The Tiger Story Ranthambore
The land of legends-Ranthambore (established-1980) in every case is unusual among the Indian reserves, with one and only reason, the presence of large number of Bengal tigers in the arena. It is the ideal destination to find a major tiger territory. If anybody knows Ranthambore it's all because of its existence as the Tigers' Paradise which was once the private hunting ground for the kings of Jaipur.
Definitely the outstanding landscape and diverse ranges of flora and fauna with typical dry deciduous elements make the environment more favorable for them. The abundance of tiger counts have probably influenced the officials to move some of them to the nearby reserve- the Sariska when the place had scarcity of the tigers.
In Ranthambore, almost every tiger has a special reputation and legend that precedes their lineages. Interestingly, every tiger-lover thronging to Ranthambore National Park has a happy tiger story to take home. From a toothless but majestic veteran (Machali, T-16) who loves to pose for the tourists and observers to her daughter, who continues that legacy by introducing her cubs to the world even if they are too young. Similarly, the tourists can equally get attracted to the yearning lover called Romeo (T-6) that tries hard to catch hold the attention of her younger companion Laila (T-41) that in turn attracts her regular mates and flirts with others; that really sounds interesting.
The recent increase in tiger count to 22 with T-9 (Durrah Female) has also been sighted with two of her cubs in the area and that superbly indexed their existence more majestically. Other cubs in the park were also discovered including two female cubs of T-5 (brought up by Daddy), 2 cubs of T-8, two cubs of T-31, 3 cubs of T-19, 2 cubs of T-26, 3 cubs of T-11, 3 cubs of T-30 & two cubs of T-13.
With all these cute cubs attaining their sub-adulthood in the coming years, the park may probably not have sufficient space to accommodate all the fresh species. That is something very interesting news for all the tiger lovers but with increase in count, their safety is the major concern today. The authority needs to extend their space to avoid another Broken-Tail story by effective planning and management.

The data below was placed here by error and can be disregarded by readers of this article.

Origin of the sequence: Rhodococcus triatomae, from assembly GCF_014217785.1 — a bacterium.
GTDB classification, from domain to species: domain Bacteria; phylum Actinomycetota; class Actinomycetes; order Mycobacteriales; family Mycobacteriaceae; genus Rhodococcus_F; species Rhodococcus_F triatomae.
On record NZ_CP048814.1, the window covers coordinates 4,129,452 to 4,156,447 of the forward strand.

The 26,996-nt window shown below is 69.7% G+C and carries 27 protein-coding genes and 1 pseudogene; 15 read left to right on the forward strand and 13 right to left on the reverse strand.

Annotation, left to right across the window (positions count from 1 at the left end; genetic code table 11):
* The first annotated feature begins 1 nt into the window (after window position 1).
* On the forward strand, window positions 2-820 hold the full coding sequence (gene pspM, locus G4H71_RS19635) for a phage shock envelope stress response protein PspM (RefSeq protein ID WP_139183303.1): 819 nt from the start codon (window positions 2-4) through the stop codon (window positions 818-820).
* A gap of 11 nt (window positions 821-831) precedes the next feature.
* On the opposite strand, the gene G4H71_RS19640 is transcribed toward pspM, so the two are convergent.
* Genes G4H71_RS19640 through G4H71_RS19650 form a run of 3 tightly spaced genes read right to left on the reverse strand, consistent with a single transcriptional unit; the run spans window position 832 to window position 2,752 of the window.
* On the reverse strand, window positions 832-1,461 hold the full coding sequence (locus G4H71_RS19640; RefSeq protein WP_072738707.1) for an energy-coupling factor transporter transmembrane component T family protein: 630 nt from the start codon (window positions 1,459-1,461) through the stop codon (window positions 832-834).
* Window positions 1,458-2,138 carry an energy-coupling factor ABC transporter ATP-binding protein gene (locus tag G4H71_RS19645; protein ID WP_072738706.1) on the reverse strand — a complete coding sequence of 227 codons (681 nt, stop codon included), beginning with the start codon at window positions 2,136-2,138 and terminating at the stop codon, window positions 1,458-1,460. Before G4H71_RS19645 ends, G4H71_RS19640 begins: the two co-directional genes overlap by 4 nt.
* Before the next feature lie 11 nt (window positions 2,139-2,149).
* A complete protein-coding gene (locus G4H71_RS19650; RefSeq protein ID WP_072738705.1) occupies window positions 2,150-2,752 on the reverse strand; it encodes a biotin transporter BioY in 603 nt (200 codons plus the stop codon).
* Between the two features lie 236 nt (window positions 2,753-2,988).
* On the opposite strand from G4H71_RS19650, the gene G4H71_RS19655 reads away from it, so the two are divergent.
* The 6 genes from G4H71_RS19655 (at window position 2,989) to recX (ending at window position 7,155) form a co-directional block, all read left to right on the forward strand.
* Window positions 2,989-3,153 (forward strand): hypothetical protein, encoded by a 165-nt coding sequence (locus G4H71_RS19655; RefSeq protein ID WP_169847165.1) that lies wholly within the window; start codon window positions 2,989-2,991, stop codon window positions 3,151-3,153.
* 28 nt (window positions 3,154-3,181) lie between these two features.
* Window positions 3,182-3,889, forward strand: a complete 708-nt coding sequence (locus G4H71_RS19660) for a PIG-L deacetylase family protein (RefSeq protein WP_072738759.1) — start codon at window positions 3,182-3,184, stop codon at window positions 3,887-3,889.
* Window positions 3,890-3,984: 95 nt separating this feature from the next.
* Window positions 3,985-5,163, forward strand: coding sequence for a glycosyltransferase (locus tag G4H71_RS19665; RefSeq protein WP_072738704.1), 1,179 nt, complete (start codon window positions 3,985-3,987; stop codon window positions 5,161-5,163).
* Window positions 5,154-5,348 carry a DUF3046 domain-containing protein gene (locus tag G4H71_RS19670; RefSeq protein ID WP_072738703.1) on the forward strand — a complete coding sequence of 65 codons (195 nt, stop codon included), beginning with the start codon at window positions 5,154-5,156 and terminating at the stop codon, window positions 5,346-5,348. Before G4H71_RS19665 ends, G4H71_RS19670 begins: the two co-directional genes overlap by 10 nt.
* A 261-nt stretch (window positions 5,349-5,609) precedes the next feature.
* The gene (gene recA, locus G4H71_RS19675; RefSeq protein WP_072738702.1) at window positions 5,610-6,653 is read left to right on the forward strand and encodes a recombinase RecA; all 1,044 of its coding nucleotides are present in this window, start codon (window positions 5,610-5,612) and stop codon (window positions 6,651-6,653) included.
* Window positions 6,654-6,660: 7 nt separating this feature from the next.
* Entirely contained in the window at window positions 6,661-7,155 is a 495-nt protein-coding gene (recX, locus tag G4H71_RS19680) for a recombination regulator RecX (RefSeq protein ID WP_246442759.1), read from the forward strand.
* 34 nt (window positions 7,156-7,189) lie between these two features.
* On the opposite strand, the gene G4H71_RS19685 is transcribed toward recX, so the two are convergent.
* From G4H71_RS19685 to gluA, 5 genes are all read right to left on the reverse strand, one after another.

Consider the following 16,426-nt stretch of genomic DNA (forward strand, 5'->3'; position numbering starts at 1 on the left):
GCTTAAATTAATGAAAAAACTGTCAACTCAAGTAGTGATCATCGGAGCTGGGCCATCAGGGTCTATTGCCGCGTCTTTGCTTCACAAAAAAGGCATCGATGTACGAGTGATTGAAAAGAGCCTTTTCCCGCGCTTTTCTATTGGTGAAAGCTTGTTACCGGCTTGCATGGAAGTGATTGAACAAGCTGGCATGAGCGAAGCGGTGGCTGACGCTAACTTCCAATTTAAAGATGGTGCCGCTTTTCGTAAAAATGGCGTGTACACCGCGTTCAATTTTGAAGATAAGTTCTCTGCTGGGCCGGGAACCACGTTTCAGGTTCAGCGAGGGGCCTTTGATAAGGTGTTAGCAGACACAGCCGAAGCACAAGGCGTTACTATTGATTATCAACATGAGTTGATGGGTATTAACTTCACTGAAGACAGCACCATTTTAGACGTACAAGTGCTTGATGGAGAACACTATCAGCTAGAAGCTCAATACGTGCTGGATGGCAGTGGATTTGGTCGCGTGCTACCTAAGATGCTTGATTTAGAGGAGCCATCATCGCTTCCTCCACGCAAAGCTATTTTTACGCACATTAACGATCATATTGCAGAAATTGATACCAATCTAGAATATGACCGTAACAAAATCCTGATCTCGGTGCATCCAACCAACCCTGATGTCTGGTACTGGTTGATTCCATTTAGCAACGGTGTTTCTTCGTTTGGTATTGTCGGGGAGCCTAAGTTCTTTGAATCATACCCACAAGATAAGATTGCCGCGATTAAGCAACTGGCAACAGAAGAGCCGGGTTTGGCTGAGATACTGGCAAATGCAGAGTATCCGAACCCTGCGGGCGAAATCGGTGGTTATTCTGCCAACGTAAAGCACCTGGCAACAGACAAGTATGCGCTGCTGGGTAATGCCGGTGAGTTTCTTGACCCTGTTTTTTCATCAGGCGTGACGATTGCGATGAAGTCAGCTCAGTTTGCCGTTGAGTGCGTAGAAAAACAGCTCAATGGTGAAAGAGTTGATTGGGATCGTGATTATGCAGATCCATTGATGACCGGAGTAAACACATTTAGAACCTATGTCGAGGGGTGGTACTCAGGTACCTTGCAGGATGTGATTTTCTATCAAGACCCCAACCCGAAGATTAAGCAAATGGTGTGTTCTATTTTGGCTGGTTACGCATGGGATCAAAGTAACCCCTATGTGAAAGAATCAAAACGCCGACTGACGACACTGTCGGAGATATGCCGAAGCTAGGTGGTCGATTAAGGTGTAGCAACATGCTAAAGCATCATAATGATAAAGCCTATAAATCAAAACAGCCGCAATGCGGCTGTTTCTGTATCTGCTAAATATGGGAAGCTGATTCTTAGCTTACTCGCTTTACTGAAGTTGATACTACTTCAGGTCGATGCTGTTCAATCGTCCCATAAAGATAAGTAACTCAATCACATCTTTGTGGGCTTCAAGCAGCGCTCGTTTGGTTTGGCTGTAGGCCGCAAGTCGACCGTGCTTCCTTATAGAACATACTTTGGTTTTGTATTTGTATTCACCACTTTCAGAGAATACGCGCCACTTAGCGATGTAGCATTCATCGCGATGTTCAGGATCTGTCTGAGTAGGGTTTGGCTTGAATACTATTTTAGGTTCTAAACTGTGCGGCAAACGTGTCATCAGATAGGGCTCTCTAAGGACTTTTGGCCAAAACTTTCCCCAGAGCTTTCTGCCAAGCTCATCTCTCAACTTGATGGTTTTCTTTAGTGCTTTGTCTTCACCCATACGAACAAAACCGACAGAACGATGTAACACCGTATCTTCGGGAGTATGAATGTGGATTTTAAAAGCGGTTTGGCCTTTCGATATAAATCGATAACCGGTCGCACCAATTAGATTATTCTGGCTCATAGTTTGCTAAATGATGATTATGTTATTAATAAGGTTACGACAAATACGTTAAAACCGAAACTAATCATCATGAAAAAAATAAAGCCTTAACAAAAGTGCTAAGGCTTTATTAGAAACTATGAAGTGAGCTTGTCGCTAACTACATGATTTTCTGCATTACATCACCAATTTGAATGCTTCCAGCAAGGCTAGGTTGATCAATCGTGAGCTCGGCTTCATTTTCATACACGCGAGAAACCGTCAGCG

The stories and life histories of the Royal Bengal Tigers will definitely compel you to be the impressive beholders of these imperial creatures. Let us now dwell deep into the stories and legends behind every majestic occupants of Ranthambore National Park:
India's most-photographed tigress 'Machli' has died in Ranthambore National Park.
Machhli, world’s most photographed tigress, is dead. Known as the queen of Ranthambore National Park, Machhli passed away on Thursday morning after being sick for almost a week.
its a setback for several wildlife lovers not only in India but also across the world, The tigress was 20 years old and was known by many names including the lady of the lakes and a crocodile killer.
her fight with the crocodile was highlighted a lot on media and photographs were highly acclaimed worldwide.
"Her most famous and remembered wildlife encounter is the one where she not only fought but also killed a 14 foot long crocodile, she is a legend and will remain undisputed queen of Ranthambore even if she is no more. Inspite of being in her prime even in this season she was most sought after as a lot of tourists feel that unless they have seen Machli their journey to Ranthambore remains incomplete," said a park guide adding that almost half of the tigers from Ranthambore belong to her lineage.
In fact her fame is such that she has a postage stamp, several short films-documentaries on her name and even has several Facebook pages dedicated to her.
Machli had lost all her canines during her fight with crocodile. She had given up eating five or six days prior to her death. Photographers across the world took immense pride in clicking photos of Machhli. A lot of them even shared her beautiful photos on social media. the worlds oldest tigress who turned 20, and who is often referred to as the Queen of the jungle is no more in ranthambore national park.